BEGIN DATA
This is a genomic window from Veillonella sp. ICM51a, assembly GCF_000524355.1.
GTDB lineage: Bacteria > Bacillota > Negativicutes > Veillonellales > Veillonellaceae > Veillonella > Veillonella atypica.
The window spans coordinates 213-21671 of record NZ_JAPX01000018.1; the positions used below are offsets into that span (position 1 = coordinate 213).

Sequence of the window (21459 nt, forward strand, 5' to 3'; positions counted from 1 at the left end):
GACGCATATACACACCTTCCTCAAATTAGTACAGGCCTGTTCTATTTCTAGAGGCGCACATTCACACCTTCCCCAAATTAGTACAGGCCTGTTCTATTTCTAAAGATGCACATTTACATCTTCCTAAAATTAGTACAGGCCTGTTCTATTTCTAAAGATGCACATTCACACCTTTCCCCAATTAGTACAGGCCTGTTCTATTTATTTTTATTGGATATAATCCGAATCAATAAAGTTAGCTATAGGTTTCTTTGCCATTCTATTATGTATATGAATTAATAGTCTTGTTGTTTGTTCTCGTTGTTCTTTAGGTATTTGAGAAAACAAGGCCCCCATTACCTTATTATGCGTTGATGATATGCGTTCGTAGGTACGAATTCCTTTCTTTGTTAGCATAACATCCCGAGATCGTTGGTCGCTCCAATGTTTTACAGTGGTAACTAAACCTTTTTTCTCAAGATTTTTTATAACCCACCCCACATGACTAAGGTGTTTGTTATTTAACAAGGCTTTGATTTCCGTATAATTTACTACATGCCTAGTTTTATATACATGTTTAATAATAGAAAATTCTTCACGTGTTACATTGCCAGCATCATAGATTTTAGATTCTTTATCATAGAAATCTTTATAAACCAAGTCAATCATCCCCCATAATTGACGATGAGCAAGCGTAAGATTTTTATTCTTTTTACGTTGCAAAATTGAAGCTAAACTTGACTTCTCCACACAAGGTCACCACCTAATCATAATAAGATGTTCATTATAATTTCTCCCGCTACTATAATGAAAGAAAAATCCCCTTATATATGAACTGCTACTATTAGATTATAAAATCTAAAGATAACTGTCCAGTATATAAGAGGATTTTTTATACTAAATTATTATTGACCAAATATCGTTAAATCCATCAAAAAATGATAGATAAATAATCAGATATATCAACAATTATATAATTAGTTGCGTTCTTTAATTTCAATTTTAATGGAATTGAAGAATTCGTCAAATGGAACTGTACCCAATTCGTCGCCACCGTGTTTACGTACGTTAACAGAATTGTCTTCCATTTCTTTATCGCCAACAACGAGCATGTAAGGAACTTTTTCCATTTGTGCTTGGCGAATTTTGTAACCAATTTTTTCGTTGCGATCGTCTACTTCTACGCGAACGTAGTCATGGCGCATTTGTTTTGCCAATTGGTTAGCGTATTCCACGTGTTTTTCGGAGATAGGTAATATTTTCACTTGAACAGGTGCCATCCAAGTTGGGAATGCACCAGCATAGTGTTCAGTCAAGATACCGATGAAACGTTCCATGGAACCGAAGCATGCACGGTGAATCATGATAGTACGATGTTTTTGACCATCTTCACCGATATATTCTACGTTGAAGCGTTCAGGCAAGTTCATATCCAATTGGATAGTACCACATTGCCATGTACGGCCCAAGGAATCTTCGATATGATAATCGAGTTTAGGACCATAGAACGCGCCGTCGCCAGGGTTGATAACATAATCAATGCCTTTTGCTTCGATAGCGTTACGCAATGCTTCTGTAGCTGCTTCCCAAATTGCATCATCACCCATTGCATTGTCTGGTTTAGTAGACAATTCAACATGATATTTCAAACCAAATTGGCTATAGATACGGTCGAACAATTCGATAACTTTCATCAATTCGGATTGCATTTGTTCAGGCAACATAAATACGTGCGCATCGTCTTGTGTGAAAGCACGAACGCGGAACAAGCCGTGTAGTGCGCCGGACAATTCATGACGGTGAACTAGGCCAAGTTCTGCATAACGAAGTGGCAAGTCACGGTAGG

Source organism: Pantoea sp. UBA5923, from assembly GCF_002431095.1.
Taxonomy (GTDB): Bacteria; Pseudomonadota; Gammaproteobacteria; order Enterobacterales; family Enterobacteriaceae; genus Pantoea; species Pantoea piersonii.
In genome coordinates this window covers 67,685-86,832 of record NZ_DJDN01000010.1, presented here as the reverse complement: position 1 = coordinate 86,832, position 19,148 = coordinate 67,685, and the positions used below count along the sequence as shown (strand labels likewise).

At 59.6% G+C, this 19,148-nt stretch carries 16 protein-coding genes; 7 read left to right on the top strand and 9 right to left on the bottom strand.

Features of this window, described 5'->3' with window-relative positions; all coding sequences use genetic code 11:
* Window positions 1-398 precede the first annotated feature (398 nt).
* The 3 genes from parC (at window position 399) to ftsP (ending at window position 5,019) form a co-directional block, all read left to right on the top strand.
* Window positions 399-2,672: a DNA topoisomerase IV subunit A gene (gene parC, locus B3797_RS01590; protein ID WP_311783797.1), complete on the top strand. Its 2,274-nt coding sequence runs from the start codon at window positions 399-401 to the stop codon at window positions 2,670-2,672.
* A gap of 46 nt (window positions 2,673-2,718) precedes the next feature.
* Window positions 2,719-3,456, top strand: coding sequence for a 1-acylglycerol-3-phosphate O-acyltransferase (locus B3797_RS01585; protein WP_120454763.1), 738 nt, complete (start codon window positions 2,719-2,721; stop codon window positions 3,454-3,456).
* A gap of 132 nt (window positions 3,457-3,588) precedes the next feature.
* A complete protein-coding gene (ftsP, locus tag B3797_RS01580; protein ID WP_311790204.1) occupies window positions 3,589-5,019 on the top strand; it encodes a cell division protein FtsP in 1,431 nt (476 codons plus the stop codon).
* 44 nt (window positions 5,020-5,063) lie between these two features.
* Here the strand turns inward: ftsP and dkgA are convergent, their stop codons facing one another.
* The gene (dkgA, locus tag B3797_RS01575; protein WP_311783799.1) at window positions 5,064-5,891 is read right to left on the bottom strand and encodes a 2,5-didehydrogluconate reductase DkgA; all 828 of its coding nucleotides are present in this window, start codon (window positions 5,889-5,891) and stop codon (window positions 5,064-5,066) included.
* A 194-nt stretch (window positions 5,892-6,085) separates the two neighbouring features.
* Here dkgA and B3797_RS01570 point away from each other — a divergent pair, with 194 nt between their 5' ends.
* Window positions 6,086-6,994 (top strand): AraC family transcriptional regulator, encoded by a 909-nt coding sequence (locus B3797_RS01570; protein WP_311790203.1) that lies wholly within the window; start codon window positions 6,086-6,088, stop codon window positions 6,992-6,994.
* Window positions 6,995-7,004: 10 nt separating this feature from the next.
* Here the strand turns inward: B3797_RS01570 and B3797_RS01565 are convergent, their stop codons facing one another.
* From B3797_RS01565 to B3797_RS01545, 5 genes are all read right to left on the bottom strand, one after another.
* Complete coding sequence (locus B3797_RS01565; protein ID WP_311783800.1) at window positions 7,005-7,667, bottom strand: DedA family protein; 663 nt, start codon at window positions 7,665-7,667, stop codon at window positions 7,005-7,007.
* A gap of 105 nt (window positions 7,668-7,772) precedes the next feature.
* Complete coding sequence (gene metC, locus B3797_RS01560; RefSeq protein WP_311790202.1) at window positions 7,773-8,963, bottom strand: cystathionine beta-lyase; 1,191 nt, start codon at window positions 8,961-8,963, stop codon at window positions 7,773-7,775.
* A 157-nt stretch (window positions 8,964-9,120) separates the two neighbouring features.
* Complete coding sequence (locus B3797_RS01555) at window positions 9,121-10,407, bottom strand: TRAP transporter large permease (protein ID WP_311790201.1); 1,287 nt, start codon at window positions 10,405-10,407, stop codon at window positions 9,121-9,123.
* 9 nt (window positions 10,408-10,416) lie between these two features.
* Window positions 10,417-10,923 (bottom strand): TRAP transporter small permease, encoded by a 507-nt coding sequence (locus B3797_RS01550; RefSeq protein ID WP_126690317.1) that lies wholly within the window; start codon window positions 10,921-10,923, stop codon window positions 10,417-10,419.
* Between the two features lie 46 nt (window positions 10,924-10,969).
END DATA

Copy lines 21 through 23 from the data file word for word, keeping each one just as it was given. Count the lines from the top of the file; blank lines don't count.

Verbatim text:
* A 194-nt stretch (window positions 5,892-6,085) separates the two neighbouring features.
* Here dkgA and B3797_RS01570 point away from each other — a divergent pair, with 194 nt between their 5' ends.
* Window positions 6,086-6,994 (top strand): AraC family transcriptional regulator, encoded by a 909-nt coding sequence (locus B3797_RS01570; protein WP_311790203.1) that lies wholly within the window; start codon window positions 6,086-6,088, stop codon window positions 6,992-6,994.